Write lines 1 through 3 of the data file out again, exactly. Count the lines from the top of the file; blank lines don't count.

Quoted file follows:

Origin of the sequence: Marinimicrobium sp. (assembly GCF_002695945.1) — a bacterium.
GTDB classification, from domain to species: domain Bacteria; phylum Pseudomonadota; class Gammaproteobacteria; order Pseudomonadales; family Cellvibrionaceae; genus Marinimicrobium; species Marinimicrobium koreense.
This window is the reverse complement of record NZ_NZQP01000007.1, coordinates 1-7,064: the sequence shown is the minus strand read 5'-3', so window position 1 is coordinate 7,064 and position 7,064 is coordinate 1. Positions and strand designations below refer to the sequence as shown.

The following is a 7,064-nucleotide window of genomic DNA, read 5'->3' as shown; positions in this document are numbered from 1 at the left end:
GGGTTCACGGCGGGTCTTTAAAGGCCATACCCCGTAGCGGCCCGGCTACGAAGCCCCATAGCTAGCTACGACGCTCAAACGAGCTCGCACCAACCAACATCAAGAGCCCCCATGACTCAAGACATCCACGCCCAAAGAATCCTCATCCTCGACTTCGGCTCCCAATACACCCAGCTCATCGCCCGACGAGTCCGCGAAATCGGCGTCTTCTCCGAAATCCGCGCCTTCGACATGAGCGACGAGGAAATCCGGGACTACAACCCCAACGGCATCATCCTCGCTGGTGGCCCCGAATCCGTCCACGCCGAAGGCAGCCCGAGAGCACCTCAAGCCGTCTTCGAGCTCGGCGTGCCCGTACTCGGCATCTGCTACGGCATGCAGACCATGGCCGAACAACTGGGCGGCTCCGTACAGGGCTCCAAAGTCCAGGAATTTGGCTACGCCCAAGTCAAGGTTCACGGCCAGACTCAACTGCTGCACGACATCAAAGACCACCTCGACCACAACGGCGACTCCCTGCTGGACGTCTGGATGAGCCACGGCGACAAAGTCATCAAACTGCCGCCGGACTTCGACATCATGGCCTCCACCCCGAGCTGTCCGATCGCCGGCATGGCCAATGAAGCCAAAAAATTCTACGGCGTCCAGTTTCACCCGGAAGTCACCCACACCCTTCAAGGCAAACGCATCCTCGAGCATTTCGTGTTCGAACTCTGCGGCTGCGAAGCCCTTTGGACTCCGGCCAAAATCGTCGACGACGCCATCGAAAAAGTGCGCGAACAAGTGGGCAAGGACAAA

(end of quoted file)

Origin of the sequence: Marinimicrobium sp. (assembly GCF_002695945.1) — a bacterium.
GTDB classification, from domain to species: domain Bacteria; phylum Pseudomonadota; class Gammaproteobacteria; order Pseudomonadales; family Cellvibrionaceae; genus Marinimicrobium; species Marinimicrobium koreense.
This window is the reverse complement of record NZ_NZQP01000007.1, coordinates 1-7,064: the sequence shown is the minus strand read 5'-3', so window position 1 is coordinate 7,064 and position 7,064 is coordinate 1. Positions and strand designations below refer to the sequence as shown.